The first woman to head Chicago Symphony in 125 years

The first woman to head Chicago Symphony in 125 years


norman lebrecht

November 20, 2015

Like Julius Caesar in another context, Helen Zell thrice refused the crown.

She never wanted to be chair of the Chicago Symphony Orchestra. But the pressure was on and when she accepted, writes Shia Kapos in a fascinating profile, ‘a barely audible “Yes!” went up from a half-dozen women at the Chicago Symphony Orchestra’s annual meeting.’

So what do we know about the new chair?

She plays her piano every day, a Fazioli.

She’s married to real-estate developer Sam Zell.

And together they gave $17 million to the orchestra last year.

Shia writes: Zell takes the helm as the CSO tackles a $5 million drop in total operating revenue, to $71.4 million from $76.6 million last year, in part due to a dip in fundraising.

“Ticket sales only cover about 40 percent of what it costs to operate the organization. That’s why we have to raise so much. It’s real simple,” she says.

Read Shia’s full article right here.

Photo by Erik Unger


  • Eric says:

    Interesting choice of headline. You do recall Deborah Rutter being President of the CSO up until recently, right? She wasn’t the Board chair, but she did “lead” the orchestra.

  • Philip Nash says:

    No surprise, I am sure I am not the only one who stopped giving to the CSO once Barenboim left and Muti came.

    • Ed Clinton says:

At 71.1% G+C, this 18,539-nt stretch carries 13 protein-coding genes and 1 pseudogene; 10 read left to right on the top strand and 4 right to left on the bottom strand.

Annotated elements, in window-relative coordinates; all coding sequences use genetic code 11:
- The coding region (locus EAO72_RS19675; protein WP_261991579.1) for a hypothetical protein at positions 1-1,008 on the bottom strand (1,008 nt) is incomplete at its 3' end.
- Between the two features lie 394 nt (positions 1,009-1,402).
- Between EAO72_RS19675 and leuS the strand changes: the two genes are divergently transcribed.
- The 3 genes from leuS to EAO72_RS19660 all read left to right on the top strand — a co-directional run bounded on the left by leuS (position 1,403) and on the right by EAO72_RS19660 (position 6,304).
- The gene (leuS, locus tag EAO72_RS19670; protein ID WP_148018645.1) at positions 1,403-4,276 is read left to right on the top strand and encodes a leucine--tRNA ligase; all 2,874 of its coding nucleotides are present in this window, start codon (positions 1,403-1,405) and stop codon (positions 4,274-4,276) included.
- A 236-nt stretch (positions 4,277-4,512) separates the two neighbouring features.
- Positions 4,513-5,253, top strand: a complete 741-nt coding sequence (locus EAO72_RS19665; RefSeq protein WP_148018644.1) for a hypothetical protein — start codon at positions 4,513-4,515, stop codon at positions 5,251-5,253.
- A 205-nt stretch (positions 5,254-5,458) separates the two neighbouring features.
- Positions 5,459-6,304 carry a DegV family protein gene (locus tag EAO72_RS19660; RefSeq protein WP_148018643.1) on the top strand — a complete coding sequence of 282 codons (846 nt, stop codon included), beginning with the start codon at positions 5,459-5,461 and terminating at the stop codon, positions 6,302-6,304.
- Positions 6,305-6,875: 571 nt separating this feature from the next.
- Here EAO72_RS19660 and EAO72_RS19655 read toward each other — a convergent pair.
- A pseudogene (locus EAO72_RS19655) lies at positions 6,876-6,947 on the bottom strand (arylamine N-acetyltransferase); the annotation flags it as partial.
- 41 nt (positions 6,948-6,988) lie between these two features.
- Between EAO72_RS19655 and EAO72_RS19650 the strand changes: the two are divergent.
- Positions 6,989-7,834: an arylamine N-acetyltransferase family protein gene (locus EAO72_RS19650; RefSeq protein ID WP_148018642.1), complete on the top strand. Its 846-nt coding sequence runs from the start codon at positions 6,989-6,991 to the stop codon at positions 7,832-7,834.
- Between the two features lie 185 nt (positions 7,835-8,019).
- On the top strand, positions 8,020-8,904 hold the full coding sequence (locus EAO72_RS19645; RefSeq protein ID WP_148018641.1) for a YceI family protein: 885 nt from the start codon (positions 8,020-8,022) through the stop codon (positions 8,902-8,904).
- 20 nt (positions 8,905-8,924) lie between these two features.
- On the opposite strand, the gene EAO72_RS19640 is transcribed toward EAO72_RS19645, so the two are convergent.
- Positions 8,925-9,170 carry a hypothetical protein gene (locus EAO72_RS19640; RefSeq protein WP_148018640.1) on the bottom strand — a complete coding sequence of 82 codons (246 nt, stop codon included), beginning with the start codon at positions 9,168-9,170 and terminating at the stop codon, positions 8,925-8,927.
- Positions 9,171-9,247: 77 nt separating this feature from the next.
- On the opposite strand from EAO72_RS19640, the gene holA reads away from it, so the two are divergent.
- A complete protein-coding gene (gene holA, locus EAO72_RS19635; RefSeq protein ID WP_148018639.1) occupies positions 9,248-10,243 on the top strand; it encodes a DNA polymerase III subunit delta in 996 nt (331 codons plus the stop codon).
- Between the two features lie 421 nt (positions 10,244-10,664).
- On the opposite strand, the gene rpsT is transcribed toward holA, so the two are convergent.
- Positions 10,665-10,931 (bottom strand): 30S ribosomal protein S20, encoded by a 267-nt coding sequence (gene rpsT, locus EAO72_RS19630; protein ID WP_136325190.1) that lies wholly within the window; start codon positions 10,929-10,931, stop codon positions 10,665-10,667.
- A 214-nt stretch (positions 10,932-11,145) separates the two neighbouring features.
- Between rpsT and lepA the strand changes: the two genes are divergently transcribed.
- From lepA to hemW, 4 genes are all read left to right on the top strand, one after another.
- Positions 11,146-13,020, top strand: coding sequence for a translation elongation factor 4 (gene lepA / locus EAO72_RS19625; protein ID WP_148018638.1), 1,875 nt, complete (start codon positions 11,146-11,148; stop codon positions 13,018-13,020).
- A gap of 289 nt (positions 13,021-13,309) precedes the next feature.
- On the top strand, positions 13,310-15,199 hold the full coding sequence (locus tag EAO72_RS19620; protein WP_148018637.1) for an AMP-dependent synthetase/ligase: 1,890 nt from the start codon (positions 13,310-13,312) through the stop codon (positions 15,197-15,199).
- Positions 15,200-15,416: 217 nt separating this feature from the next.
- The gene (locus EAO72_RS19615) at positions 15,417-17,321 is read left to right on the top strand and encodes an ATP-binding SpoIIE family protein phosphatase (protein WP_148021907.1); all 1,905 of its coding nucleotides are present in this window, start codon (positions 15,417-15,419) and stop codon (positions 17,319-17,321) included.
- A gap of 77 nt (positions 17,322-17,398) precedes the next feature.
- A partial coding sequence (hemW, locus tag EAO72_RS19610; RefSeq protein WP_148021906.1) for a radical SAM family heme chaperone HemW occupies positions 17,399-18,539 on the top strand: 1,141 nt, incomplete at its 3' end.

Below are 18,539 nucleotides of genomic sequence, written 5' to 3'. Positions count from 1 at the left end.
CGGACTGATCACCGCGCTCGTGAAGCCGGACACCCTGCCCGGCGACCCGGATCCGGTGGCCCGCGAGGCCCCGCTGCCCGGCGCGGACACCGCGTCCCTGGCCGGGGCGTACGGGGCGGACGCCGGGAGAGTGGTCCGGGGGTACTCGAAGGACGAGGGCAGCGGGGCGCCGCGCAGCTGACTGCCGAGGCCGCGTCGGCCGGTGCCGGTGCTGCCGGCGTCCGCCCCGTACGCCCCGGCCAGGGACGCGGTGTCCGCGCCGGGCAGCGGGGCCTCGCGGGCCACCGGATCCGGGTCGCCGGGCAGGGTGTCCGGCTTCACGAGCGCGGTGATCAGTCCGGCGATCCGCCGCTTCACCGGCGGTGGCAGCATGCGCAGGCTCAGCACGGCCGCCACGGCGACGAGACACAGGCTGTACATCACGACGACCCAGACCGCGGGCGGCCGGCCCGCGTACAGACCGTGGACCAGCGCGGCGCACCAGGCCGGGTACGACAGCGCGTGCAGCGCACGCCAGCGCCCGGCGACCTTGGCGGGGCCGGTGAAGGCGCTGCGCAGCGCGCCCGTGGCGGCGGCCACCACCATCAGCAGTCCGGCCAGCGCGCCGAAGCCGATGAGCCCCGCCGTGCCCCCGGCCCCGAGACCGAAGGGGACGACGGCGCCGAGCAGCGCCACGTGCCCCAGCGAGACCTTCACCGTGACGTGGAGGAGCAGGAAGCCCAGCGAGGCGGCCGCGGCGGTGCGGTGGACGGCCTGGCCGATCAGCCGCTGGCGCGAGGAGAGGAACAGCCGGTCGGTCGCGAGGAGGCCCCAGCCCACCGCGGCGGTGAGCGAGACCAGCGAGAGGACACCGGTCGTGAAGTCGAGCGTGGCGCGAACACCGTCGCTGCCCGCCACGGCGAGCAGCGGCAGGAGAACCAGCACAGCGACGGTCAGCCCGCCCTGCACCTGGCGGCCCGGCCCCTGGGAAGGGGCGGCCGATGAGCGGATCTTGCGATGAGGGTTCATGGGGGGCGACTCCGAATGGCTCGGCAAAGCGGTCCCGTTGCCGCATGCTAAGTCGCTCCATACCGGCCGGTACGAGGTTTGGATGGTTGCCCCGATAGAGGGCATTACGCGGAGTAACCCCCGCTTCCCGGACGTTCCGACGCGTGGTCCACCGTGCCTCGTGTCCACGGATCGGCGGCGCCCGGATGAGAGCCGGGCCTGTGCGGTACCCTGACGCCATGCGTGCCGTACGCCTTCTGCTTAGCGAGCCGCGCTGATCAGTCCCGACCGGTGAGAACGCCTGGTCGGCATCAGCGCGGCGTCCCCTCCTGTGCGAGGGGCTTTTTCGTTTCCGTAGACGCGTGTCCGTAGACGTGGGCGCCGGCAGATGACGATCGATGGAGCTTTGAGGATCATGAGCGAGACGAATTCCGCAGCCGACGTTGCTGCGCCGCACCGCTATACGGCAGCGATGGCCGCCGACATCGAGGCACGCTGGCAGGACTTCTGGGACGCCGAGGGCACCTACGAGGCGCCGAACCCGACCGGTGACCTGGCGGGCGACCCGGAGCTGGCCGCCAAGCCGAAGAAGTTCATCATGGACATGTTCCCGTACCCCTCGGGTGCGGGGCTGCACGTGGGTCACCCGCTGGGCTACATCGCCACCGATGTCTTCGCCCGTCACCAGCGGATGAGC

Very few people preferred Barenboim to Muti. I prefer Muti. Muti is not the issue.

    • Mark says:

      The Barenboim years at the CSO were not memorable for me. The CSO sounds much better under Muti, but I’ll admit that the programming is often dull.

  • Doug says:

    Well, if she can’t raise funds by bringing in more ticket buyers, sounds like she (or is it her husband?) can always write a check to cover her faults.

  • James says:

    Yet again, it’s another typical American “pay to play” appointment. When will they learn that their business model of funding their arts institutions principally through big checks from wealthy members of their community is doomed? When will they wake up and realize that being a “chair” or a director or being in any position of leadership of an institution like the CSO, requires arts management skills and not just the fact that your husband or wife or both wrote a check, as is the case of Helen Zell here, for $17 million dollars? This set-up won’t last for long, as they probably assume that in return for bestowing this burden on Ms. Zell, she and her husband will underwrite the inevitable losses of the CSO and the inability to raise more and more funds from other donors. The Americans certainly have the most ridiculous arts funding system that could possibly exist and once their orchestras and operas decline beyond repair, little will be left with no system in place to assure arts in their society, as their government has no interest. Sad situation!

  • Mark Henriksen says:

    17 million to the CSO in one year? Excellent!